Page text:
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Getting arcpy.da rows back as dictionaries

Getting arcpy.da rows back as dictionaries | ArcPY - Python | Scoop.it
Though arcpy.da‘s cursors return rows as lists, you can easily transform these on-the-fly with just a little code on your part: Or if you’d like to be able to use a syntax similar to th...
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Using ArcPy for multi-page exports « Dekho Resource Center

Using ArcPy for multi-page exports « Dekho Resource Center | ArcPY - Python | Scoop.it

It is great to see that the generic ArcPy sample we provided is getting a lot of download hits.

On a previous post, I did a video on how you can setup your Layout MXD to sync multiple data frames to the main data frame, so that you can display a variety of basemaps in separate data frames, all in the one printout.....

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Accessing data fields | GEOG 485: GIS Programming and Automation

Discovering field names

 

When you write a script, you'll need to provide the names of the particular fields you want to read and write. You can get a Python list of field names using arcpy.ListFields().

 

# Reads the fields in a feature class

 

import arcpy

 

featureClass = "C:\\Data\\Alabama\\Alabama.gdb\\Cities"
fieldList = arcpy.ListFields(featureClass)
# Loop through each field in the list and print the name
for field in fieldList:
     print field.name

........

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Reading through records | GEOG 485: GIS Programming and Automation

Reading through records | GEOG 485: GIS Programming and Automation | ArcPY - Python | Scoop.it

Now that you know how to traverse the table horizontally, reading the fields that are available, let's examine how to read up and down through the table records.

The search cursor

The arcpy module contains some objects called cursors that allow you to move through records in a table. Cursors are not unique to ArcGIS scripting; in fact, if you've worked in ArcObjects before, this concept of a cursor is probably familiar to you. The first cursor we'll look at is the search cursor, since it's designed for simple reading of data. The common workflow is:

1- Create the search cursor. This is done through the method arcpy.SearchCursor(). This method takes several parameters in which you specify which dataset and, optionally, which specific rows you want to read.
2 - Call SearchCursor.next() to read the first row.
3 - Start a loop that will exit when there are no more rows available to read.
4 - Do something with the values in the current row.
5 - Call SearchCursor.next() to move on to the next row. Because you created a loop, this puts you back at the previous step if there is another row available to be read. If there are no more rows, the loop condition is not met and the loop terminates.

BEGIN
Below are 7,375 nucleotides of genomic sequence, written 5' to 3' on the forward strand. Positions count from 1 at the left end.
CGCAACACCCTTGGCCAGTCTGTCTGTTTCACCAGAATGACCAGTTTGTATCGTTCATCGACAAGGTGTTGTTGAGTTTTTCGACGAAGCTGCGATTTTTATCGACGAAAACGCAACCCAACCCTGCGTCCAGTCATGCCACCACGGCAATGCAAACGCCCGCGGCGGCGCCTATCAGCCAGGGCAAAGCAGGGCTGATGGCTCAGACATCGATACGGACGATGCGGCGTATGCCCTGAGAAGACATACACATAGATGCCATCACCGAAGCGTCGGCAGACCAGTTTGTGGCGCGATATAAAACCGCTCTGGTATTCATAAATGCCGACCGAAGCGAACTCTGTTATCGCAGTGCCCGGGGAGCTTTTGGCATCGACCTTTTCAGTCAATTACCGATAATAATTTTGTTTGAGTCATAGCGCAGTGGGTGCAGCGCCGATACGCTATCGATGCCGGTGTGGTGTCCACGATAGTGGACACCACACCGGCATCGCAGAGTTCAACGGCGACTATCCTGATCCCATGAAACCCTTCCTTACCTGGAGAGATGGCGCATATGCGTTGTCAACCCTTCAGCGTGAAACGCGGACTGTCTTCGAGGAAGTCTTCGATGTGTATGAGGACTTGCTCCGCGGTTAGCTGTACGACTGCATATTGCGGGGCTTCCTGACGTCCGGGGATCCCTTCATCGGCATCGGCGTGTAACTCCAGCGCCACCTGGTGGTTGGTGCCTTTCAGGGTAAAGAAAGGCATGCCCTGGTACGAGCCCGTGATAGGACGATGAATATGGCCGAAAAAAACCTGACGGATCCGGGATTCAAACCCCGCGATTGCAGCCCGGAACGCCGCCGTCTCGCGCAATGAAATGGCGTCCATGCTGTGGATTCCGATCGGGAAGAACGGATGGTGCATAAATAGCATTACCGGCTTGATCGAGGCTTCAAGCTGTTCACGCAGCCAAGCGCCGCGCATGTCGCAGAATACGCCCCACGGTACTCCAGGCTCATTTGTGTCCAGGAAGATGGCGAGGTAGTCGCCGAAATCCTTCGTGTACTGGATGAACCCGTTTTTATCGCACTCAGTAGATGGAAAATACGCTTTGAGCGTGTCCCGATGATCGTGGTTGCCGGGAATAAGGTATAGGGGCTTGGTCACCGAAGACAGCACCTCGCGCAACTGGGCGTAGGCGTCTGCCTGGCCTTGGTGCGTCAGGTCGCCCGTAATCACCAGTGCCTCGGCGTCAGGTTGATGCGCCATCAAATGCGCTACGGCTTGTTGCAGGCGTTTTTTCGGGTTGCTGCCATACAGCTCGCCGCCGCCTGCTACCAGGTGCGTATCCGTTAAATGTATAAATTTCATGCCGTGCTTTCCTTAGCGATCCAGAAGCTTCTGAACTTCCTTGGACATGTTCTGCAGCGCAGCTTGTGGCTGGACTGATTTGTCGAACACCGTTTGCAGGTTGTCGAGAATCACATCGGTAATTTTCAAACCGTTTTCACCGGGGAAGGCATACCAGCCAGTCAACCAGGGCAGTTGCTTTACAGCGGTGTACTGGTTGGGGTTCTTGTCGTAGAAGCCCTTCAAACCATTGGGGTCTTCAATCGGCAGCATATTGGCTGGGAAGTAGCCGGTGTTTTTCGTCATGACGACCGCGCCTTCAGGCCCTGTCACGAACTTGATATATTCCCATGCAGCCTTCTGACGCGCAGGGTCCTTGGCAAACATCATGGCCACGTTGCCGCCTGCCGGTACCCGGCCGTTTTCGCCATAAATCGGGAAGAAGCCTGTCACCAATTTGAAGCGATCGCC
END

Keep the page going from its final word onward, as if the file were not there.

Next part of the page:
When you first try to understand cursors, it may help to visualize the attribute table with an arrow pointing at the "current row." When the cursor is first created, that arrow is pointing just above the first row in the table. The first time the next() method is called, the arrow moves down to the first row (and returns a reference to that row). Each time next() is called, the arrow moves down one row. If next() is called when the arrow is pointing at the last row, a special data type called None is returned.....

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Script de python para generar y rotar rectángulos a partir de puntos en QGIS-GRASS

Script de python para generar y rotar rectángulos a partir de puntos en QGIS-GRASS | ArcPY - Python | Scoop.it
El siguiente código python es una traducción del correspondiente a bash basado en el mismo objetivo: generar y rotar rectángulos a partir de puntos en QGIS-GRASS. La motivación fue producto de la curiosidad en conocer la manera de traducir la instrucción al lenguaje de grass.script correspondiente a db.execute. Ello es factible, a modo de ejemplo, con algo similar a esto:


1 grass.write_command("db.execute", stdin = 'UPDATE rectangulo_area SET x=coor_x WHERE cat = 1')


Sin embargo, fue imposible lograr que x tomara el valor de coor_x; a menos que lo colocara explícitamente en la instrucción. Finalmente opté por v.db.update.

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Sorting alphanumeric strings in Python « Café Python

Sorting alphanumeric strings in Python « Café Python | ArcPY - Python | Scoop.it

In a recent project, I had to sort a list of alphanumeric strings which looked like this:


['AL13, 'AL3', 'AA14', 'AA4']

 

My first thought was to use the sorted function, and that returned the following result:

 

>>> sorted(['AL13, 'AL3', 'AA14', 'AA4'])
['AA14', 'AA4', 'AL13', 'AL3']

 

What I really wanted was it to give me back the list with the numbers sorted in a smarter way:

 

['AA4', 'AA14', 'AL3', 'AL13']

 

After searching Stack Overflow, I found this post, which worked perfectly! See Mark Byers variation of Jeff Atwood’s natural sort....